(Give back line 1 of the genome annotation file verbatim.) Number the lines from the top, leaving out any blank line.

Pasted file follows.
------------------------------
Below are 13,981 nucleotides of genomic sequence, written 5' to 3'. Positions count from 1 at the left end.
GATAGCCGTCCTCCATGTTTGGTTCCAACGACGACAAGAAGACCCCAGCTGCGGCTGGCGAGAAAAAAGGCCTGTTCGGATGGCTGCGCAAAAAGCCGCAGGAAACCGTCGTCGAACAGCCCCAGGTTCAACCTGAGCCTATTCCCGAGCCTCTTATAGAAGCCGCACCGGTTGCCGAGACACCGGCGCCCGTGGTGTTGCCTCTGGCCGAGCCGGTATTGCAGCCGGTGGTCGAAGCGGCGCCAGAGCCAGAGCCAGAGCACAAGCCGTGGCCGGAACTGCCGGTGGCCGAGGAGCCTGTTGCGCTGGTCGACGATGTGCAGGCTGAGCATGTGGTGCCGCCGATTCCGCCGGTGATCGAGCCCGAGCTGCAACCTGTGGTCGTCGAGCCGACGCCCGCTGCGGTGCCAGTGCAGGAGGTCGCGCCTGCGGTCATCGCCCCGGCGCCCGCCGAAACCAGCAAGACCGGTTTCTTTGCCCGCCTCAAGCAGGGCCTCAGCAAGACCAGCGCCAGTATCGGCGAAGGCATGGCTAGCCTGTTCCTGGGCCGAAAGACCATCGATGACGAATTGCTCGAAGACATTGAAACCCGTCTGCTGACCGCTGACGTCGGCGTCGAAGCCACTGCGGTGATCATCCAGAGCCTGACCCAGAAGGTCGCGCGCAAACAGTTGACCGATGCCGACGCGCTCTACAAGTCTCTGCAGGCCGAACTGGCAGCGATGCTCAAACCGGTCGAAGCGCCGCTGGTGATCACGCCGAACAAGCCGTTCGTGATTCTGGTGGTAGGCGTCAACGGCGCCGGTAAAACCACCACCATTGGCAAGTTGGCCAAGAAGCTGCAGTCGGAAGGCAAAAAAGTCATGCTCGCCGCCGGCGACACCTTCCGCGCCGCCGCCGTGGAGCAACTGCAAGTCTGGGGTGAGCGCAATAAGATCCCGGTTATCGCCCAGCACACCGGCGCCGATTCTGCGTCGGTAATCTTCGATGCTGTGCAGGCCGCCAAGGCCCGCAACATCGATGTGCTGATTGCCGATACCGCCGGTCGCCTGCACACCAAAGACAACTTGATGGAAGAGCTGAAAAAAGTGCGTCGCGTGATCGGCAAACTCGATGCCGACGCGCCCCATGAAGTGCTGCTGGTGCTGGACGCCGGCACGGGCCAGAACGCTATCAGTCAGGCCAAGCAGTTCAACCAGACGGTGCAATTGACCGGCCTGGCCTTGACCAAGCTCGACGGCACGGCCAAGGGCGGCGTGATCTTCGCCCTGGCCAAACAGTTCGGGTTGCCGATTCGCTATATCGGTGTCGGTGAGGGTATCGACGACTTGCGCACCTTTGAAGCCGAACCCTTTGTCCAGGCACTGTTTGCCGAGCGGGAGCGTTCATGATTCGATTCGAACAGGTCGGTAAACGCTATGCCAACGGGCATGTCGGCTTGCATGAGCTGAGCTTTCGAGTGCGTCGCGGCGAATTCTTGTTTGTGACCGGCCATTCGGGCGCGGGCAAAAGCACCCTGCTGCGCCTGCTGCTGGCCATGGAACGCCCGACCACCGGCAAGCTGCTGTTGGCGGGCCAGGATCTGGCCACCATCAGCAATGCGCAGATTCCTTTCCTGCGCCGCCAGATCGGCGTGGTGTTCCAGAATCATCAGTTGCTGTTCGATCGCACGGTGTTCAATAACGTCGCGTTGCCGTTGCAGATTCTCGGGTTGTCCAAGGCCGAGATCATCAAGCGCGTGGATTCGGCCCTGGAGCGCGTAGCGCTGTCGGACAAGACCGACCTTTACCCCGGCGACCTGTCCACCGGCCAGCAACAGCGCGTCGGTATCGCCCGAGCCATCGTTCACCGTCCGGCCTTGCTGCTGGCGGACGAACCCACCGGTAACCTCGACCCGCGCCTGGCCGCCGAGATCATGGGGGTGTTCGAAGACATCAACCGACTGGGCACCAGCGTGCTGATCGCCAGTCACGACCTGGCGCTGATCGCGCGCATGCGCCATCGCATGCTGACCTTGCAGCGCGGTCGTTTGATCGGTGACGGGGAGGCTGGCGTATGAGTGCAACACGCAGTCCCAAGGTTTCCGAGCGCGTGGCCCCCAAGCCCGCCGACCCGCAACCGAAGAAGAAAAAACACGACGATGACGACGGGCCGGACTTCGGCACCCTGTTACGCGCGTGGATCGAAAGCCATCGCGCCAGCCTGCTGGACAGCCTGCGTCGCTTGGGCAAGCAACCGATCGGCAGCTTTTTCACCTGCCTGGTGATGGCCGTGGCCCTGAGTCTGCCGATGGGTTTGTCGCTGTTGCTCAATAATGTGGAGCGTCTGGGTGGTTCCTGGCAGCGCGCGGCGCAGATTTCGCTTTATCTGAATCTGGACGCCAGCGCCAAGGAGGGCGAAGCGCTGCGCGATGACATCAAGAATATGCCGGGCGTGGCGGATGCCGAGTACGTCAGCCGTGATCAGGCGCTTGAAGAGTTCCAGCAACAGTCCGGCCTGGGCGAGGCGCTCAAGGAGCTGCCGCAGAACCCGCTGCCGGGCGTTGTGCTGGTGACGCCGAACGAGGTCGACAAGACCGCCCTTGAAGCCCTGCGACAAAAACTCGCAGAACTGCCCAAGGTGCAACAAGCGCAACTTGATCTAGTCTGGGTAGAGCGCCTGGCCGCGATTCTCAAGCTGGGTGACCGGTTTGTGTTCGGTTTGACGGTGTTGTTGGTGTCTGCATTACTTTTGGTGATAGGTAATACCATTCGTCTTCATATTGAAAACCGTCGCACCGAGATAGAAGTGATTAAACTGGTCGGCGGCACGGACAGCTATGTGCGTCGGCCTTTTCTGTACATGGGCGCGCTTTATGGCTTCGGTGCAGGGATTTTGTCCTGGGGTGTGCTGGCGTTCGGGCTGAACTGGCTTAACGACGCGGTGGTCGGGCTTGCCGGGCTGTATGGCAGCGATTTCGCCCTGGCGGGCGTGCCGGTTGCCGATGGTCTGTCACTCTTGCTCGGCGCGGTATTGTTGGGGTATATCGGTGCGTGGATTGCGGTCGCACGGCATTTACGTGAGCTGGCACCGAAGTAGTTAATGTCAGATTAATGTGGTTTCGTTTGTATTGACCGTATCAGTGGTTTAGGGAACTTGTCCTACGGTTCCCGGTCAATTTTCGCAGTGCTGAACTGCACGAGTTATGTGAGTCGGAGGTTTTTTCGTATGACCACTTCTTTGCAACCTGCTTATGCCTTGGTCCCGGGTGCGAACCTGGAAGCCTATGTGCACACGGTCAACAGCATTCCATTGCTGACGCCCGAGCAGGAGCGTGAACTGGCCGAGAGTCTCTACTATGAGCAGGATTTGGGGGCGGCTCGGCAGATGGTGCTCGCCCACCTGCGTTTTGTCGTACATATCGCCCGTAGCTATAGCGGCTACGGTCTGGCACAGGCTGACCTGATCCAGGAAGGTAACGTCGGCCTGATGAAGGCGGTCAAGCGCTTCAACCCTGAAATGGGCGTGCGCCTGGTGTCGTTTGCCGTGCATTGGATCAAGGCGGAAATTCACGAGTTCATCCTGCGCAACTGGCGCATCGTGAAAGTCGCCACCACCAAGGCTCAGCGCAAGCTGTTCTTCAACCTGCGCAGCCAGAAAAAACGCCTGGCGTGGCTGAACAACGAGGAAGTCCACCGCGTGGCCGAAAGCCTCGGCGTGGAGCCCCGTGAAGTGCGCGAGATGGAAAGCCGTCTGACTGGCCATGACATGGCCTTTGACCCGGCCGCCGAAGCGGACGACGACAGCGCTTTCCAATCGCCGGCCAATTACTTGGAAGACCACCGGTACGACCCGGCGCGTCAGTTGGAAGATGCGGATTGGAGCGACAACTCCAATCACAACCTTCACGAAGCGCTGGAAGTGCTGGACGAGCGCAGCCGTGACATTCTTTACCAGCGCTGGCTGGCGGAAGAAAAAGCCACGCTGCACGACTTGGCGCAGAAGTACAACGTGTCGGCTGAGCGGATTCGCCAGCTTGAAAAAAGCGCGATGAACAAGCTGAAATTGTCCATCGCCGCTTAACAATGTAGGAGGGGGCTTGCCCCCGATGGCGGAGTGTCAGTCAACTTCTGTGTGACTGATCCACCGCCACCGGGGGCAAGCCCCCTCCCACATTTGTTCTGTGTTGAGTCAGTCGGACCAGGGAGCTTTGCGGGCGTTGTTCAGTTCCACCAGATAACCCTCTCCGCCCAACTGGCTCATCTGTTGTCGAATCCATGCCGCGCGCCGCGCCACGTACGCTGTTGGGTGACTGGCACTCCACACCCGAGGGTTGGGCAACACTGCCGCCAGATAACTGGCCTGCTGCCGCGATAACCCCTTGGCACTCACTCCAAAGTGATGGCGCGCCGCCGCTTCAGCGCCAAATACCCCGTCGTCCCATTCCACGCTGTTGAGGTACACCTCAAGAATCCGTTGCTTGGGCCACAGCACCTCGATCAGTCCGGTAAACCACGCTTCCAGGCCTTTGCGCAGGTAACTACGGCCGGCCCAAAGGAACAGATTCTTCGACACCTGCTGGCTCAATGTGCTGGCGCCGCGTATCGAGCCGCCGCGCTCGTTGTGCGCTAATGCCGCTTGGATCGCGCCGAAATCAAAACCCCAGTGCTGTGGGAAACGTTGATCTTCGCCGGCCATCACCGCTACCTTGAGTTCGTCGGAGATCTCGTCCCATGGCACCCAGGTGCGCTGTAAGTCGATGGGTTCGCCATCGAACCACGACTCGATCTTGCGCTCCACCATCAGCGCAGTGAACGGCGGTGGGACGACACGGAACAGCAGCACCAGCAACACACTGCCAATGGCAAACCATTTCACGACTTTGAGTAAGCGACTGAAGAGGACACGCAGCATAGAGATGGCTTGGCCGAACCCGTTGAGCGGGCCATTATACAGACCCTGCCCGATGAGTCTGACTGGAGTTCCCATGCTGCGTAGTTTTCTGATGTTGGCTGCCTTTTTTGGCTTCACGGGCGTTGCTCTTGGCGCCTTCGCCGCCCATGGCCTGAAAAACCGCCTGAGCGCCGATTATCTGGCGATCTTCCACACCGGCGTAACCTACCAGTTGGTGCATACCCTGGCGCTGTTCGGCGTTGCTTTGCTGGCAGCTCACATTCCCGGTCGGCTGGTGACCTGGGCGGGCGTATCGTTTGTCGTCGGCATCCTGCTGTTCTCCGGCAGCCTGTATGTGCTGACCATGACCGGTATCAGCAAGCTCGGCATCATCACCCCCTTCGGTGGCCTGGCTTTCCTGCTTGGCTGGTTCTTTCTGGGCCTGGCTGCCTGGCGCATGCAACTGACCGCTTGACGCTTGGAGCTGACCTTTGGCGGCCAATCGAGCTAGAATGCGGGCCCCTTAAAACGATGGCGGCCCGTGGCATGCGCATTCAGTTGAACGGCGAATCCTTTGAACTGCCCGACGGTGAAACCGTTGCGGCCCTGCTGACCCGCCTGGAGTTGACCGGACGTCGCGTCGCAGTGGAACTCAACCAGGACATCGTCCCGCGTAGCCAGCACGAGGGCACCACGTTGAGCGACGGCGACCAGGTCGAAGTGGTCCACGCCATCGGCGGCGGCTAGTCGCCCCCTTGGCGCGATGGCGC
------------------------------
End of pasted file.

Below are 13,981 nucleotides of genomic sequence, written 5' to 3'. Positions count from 1 at the left end.